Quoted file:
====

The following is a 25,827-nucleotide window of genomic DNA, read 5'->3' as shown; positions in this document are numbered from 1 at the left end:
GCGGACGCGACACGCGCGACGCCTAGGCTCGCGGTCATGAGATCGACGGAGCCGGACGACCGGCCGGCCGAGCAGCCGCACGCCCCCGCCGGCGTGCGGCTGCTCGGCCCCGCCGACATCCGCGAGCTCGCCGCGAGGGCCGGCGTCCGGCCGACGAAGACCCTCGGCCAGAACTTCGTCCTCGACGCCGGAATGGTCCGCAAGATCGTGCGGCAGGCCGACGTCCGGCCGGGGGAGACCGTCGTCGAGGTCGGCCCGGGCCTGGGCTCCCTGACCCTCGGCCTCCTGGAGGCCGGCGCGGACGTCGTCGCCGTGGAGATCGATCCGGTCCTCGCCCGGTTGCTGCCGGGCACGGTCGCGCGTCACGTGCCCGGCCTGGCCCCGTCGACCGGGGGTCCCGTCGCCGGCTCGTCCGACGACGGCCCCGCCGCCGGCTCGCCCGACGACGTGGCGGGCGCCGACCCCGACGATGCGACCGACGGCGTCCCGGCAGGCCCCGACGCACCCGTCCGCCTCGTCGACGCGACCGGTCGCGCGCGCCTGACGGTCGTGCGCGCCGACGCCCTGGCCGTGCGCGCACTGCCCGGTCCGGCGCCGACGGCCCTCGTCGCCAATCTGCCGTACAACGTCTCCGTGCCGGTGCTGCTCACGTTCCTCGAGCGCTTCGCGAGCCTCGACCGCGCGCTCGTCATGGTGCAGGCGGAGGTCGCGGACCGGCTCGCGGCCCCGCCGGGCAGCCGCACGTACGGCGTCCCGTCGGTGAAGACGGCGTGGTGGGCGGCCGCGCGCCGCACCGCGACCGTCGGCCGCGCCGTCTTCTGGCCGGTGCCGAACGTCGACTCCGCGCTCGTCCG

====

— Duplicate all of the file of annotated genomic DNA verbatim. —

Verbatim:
The following is a 25,827-nucleotide window of genomic DNA, read 5'->3' as shown; positions in this document are numbered from 1 at the left end:
GCGGACGCGACACGCGCGACGCCTAGGCTCGCGGTCATGAGATCGACGGAGCCGGACGACCGGCCGGCCGAGCAGCCGCACGCCCCCGCCGGCGTGCGGCTGCTCGGCCCCGCCGACATCCGCGAGCTCGCCGCGAGGGCCGGCGTCCGGCCGACGAAGACCCTCGGCCAGAACTTCGTCCTCGACGCCGGAATGGTCCGCAAGATCGTGCGGCAGGCCGACGTCCGGCCGGGGGAGACCGTCGTCGAGGTCGGCCCGGGCCTGGGCTCCCTGACCCTCGGCCTCCTGGAGGCCGGCGCGGACGTCGTCGCCGTGGAGATCGATCCGGTCCTCGCCCGGTTGCTGCCGGGCACGGTCGCGCGTCACGTGCCCGGCCTGGCCCCGTCGACCGGGGGTCCCGTCGCCGGCTCGTCCGACGACGGCCCCGCCGCCGGCTCGCCCGACGACGTGGCGGGCGCCGACCCCGACGATGCGACCGACGGCGTCCCGGCAGGCCCCGACGCACCCGTCCGCCTCGTCGACGCGACCGGTCGCGCGCGCCTGACGGTCGTGCGCGCCGACGCCCTGGCCGTGCGCGCACTGCCCGGTCCGGCGCCGACGGCCCTCGTCGCCAATCTGCCGTACAACGTCTCCGTGCCGGTGCTGCTCACGTTCCTCGAGCGCTTCGCGAGCCTCGACCGCGCGCTCGTCATGGTGCAGGCGGAGGTCGCGGACCGGCTCGCGGCCCCGCCGGGCAGCCGCACGTACGGCGTCCCGTCGGTGAAGACGGCGTGGTGGGCGGCCGCGCGCCGCACCGCGACCGTCGGCCGCGCCGTCTTCTGGCCGGTGCCGAACGTCGACTCCGCGCTCGTCCG